Four Passive Design Techniques to Build Sustainably in Tropical Climates



According to a study by the United Nations Environment Programme (UNEP), our built environment contributes to more than 40% of global energy use and over one-third of global greenhouse gas emissions. About 28% of these emissions are attributed to building operations, a large part of which is made up of artificial lighting and air conditioning systems. In the wake of the ongoing climate crisis, architects and built environment professionals need to turn towards passive design solutions, which present some of the most efficient strategies to harness sunlight, wind and water to create suitable indoor climates. Passive design techniques help reduce the building’s dependence on artificial HVAC and lighting systems, reducing the building’s operational costs and its greenhouse gas emissions.


Regions located in tropical climates are prone to hotter temperatures for most part of the year. Thus, to create comfortable environments, provision for cooling is of primary concern. Through passive design, buildings can control heat gain and ensure ample cross-ventilation of cooled air in the building interiors.


Here are some examples of passive design features that showcase how suitable indoor climates can be achieved:


1. Incorporating Elements that Shade

Passive cooling can be achieved through simple architectural elements that provide shade, such as chajjas (overhangs), pergolas and jaalis (perforated screens). For example, at the Human Resources Development (HRD) Centre in Greater Noida, India, we designed an overhang over the administration block to provide shade and reduce heat gain. In addition, the front facade of this block has massive protruded columnar elements that shade the openings, allowing only diffused light to enter the building.


Human Resources Development Centre in Greater Noida

Front Facade of the Admin Block at the Human Resources Development Centre in Greater Noida, India, with a roof-overhang and protruded columnar elements for shading.


At the Gautam Buddha University in Greater Noida, India, we suspended 18-feet-long jaalis on the facades in the academic blocks, which shade the inner facade of the buildings.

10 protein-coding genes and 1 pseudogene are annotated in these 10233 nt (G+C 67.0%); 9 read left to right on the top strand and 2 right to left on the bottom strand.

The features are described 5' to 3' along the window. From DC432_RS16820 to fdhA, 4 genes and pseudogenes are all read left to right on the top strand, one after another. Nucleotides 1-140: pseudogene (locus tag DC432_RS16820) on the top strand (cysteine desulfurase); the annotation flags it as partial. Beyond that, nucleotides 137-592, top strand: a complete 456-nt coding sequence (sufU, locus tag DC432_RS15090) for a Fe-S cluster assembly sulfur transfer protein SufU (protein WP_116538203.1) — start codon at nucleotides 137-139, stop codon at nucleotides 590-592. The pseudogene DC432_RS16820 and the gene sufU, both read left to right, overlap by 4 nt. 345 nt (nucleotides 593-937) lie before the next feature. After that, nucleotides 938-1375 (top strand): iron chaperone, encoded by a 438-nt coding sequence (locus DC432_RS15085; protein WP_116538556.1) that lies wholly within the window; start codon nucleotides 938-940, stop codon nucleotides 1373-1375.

academic block of the Gautam Buddha University

Jaalis at the academic block of the Gautam Buddha University in Noida, India, shade the inner facade of the building.


2. Inviting Natural Light and Air

Incorporating courtyards in building design can be an excellent way to bring in light and air from the outdoors to the indoors. For example, we designed the academic blocks at Gautam Buddha University with central courtyards that act as light wells and aid natural ventilation. We also oriented the campus buildings in the east-west direction, the dominant direction of the wind flow in the region, to further facilitate natural ventilation.


Conceptual View of an academic block building at the Gautam Buddha University

Conceptual View of an academic block building at the Gautam Buddha University, designed with a central courtyard for light and ventilation.


3. Regulating the Microclimate

Efficient landscape planning can help create suitable microclimates. For instance, we designed Gautam Buddha University’s campus to incorporate a dense forest with over 20,000 trees and a central water body. Together, these ecological features act as heat and carbon sinks, and help cool the campus.


Masterplan of the Gautam Buddha University

Masterplan of the Gautam Buddha University showing the dense forest and the central water body.


4. Using Building Materials with Low Thermal Conductivity

Building materials with low thermal conductivity decrease the rate of heat transfer from the outside to the inside and vice-versa, thus reducing temperature fluctuations in spaces. For example, in the construction of the Vallabh Bhawan Extension in Bhopal, India, we used fly-ash bricks, which have very low thermal conductivity. As a result, the indoors remain cool during summers and warm during the winters.


Fly-ash bricks
Vallabh Bhawan Extension

Fly-ash bricks (image on the left) have been used in the construction of the Vallabh Bhawan Extension (image on the right) in Bhopal, India, which reduces indoor temperature fluctuations.


Read More: Decoding Sustainability in Architecture